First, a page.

Stuart Broad living in the present on return to scene of past glories

Missing Caribbean tour may have prolonged career, fast bowler admits

Stuart Broad on arrival in New Zealand, Auckland, January 29, 2023

Stuart Broad is back in New Zealand, 15 years after his break-out tour in 2008  •  Getty Images

It was in New Zealand back in 2008 that Peter Moores pulled the cord on the future of English Test cricket. Out went the experience of Steve Harmison and Matthew Hoggard for the second Test at Wellington. In came 25-year-old James Anderson and 21-year-old Stuart Broad.
The pair would play the next match in Napier, too, going on split 16 wickets between them as England secured what remains their last series victory in these parts. A month shy of 15 years on, and 1,225 more dismissals between them later, they return to the country where it all truly began.
It's tempting to fawn over such Origin Story shtick with Anderson and Broad, as per their three visits since. With good reason, mind, given their longevity is a key part of their legacy, specifically a sense they had as much control over their own destinies as the seam on a ball. But this tour carries the whiff of something a little different. That maybe now they are ceding a bit of that control and allowing themselves to be slaves to fate, just like the rest of us. Particularly Broad.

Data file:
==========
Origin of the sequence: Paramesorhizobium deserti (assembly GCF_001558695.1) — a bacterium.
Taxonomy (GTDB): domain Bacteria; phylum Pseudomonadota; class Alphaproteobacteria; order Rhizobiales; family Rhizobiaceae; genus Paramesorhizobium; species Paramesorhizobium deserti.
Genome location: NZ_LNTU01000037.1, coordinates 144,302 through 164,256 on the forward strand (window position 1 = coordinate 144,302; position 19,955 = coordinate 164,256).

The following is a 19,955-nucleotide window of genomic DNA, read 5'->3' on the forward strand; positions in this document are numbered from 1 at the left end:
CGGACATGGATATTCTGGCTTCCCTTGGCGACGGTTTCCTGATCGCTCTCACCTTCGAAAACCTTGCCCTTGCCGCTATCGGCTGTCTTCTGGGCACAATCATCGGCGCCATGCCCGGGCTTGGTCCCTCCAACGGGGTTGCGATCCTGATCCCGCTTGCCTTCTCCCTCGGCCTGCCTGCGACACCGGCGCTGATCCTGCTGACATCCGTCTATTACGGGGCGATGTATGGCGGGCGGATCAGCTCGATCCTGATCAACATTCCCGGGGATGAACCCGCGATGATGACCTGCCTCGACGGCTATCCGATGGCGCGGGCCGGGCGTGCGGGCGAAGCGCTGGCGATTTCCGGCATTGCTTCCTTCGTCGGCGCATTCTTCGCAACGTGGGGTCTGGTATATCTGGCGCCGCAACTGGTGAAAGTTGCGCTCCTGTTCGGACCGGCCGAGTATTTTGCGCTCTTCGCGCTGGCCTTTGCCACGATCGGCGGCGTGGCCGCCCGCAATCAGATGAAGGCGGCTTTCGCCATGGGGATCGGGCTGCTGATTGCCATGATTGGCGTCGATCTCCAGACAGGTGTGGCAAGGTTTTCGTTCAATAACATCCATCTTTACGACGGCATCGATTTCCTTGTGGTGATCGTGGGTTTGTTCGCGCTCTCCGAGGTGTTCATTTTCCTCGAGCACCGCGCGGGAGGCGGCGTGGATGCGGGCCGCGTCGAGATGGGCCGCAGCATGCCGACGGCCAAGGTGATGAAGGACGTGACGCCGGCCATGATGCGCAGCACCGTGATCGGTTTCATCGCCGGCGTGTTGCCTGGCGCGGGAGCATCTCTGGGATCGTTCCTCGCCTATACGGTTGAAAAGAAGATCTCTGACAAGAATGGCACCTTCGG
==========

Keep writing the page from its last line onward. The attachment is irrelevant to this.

When both Broad and Anderson were dropped last March for the tour of the Caribbean after another disastrous Ashes Down Under, retirement came into their minds. It's hard to gauge who was closer to making that call, but Broad was being pencilled into the rota for Sky Sports' Test coverage in the 2022 summer, which suggests feelers had been put out.
A permanent move from the pitch to the commentary box will have to wait a little longer, though Broad did occupy the couch as a pundit for the Pakistan tour, which he missed for the birth of his first child, Annabella. Now, sitting as comfortably as ever in England training gear outside the team room of the Novotel Hotel in Hamilton, he sees a different side to missing that West Indies series.
"Arguably that decision saved my career," Broad says. "If I had gone there on those pitches I'm not sure I'd be here now." The series ended in a 1-0 defeat after two high-scoring draws in the opening matches in Antigua and Barbados. "I don't think it was designed like that by the selectors but I count myself as pretty lucky."
Now here we are: Rob Key as men's managing director, Brendon McCullum as red-ball coach, Ben Stokes as Test captain and a run of nine wins out of 10 after just one in 17. English cricket is in an wonderfully absurd place right now, catalysed to an about-turn few saw coming. Broad has been a key part of that, particularly as the leading wicket-taker of the 2022 summer with 29 at 27.17.